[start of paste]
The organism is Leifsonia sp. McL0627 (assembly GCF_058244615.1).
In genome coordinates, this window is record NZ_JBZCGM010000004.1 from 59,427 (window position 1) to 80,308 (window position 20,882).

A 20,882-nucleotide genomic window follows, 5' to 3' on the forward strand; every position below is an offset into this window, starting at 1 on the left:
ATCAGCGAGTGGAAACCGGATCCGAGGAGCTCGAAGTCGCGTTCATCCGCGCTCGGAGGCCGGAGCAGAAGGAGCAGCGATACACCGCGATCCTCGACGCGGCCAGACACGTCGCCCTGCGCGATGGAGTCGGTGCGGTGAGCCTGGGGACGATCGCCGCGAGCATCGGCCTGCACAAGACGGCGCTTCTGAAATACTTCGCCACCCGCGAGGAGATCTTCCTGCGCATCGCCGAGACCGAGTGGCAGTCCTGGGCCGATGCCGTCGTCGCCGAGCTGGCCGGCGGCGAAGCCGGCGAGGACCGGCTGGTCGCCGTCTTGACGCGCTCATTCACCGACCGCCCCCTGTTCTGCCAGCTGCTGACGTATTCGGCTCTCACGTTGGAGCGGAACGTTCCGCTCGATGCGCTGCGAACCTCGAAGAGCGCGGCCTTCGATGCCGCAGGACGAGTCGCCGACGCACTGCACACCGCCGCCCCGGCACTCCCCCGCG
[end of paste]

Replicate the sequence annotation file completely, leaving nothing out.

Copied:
The organism is Leifsonia sp. McL0627 (assembly GCF_058244615.1).
In genome coordinates, this window is record NZ_JBZCGM010000004.1 from 59,427 (window position 1) to 80,308 (window position 20,882).

A 20,882-nucleotide genomic window follows, 5' to 3' on the forward strand; every position below is an offset into this window, starting at 1 on the left:
ATCAGCGAGTGGAAACCGGATCCGAGGAGCTCGAAGTCGCGTTCATCCGCGCTCGGAGGCCGGAGCAGAAGGAGCAGCGATACACCGCGATCCTCGACGCGGCCAGACACGTCGCCCTGCGCGATGGAGTCGGTGCGGTGAGCCTGGGGACGATCGCCGCGAGCATCGGCCTGCACAAGACGGCGCTTCTGAAATACTTCGCCACCCGCGAGGAGATCTTCCTGCGCATCGCCGAGACCGAGTGGCAGTCCTGGGCCGATGCCGTCGTCGCCGAGCTGGCCGGCGGCGAAGCCGGCGAGGACCGGCTGGTCGCCGTCTTGACGCGCTCATTCACCGACCGCCCCCTGTTCTGCCAGCTGCTGACGTATTCGGCTCTCACGTTGGAGCGGAACGTTCCGCTCGATGCGCTGCGAACCTCGAAGAGCGCGGCCTTCGATGCCGCAGGACGAGTCGCCGACGCACTGCACACCGCCGCCCCGGCACTCCCCCGCG